And yes, the response to the refugee crisis can always be better. Just one example. Some European countries have long been critical of the US-Mexican border fence, or the Israeli West Bank barrier; and although I am well aware that these comparisons are uneven, to say the least, all of a sudden these countries find themselves in the position of having to install fences along their borders – my point here is the morally righteous position that some European countries have been taking vis-à-vis other countries’ problems, be they problems with immigrants or refugees. Now that the problem has become our own, it looks very different and it remains to be seen with what kind of solutions the EU will come up. Surely, fences or walls will not be the solution.   

CB:     The troubles in the Middle East and Africa have been going on for some time now. Do you think the refugee crisis has gotten worse recently?  If so, why?

Yes, I do think that the refugee crisis has gotten worse. One reason for this is that – and it is awful to say it so bluntly – there is obviously profit to be made out of the plight of the many refugees. Another reason is that there is no political or economic improvement in sight for these countries. I think, it is high time that the industrial countries who have vested interests in the Middle East and Africa begin to come together and re-think their policies with an eye towards economic and political solutions that benefit the people who live there.

CB:      Many worry that extremists will sneak into European countries along with the refugees – do you think this is possible?  Any other thoughts about this?

MK: A crisis such as this will indubitably bring opportunists who take advantage of the situation. But the worry that extremists in disguise are among the refugees – I may be wrong here, but I think such ideas say more about the present state of international affairs, propaganda, and patterns of justification in the so-called war on terror than about the refugee crisis.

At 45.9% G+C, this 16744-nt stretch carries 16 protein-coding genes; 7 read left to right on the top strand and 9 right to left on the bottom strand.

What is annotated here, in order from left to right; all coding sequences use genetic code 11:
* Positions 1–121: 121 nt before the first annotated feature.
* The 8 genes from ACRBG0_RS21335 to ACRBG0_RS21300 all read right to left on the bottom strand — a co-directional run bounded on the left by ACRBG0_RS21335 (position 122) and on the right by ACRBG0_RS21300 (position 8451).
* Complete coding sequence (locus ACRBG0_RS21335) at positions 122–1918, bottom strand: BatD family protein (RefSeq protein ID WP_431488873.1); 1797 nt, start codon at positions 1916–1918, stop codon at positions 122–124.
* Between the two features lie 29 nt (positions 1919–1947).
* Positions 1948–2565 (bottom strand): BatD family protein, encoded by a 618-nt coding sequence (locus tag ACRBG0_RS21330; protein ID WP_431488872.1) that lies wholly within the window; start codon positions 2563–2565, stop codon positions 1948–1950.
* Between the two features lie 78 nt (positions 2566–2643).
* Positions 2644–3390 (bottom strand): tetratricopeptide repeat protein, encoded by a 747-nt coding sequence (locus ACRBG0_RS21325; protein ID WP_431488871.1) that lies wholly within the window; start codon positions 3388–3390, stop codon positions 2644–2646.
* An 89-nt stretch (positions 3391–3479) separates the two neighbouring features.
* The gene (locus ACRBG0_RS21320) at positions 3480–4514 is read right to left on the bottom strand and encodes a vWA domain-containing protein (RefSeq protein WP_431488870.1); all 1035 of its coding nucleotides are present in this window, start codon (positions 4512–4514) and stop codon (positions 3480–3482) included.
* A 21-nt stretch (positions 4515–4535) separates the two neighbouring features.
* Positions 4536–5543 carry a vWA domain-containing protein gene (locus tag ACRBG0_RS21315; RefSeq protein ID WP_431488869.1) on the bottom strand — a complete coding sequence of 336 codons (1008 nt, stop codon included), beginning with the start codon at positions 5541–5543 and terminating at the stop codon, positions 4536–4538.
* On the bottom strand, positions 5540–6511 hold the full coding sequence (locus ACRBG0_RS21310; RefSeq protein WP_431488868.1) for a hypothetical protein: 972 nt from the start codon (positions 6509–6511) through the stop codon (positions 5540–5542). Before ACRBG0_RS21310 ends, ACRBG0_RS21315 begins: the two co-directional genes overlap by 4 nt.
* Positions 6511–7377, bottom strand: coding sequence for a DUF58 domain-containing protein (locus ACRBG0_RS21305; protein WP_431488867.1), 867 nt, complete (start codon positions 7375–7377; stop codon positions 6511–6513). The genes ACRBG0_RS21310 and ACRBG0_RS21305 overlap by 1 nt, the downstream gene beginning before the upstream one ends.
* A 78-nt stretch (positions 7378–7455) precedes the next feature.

CB:      Can you share any other ideas and thoughts you may have about the politics and issues related to the current Refugee Crisis?

MK: Maybe more of a hope, that is, that in the months to come the enthusiasm to help and volunteer in coping with the upcoming challenges, Europeans and the EU retain their commitment to the human aspects of this crisis and also critically re-think their own political stance, and especially their economic interests (e.g. the export of weapons / weapon technology) into these countries. Surely, welcoming and accommodating refugees is a long-term commitment that will require discussions about integration and occupational models – discussions that have barely begun. It will also require a responsible stance by the media who tends to quickly forget even the most pressing issues after a short time span.

CB: Thank you, Michaela.

Michaela and Cecilia, photo taken in Frankfurt, 10/15

Stay tuned, I'll be posting more comments about the crisis.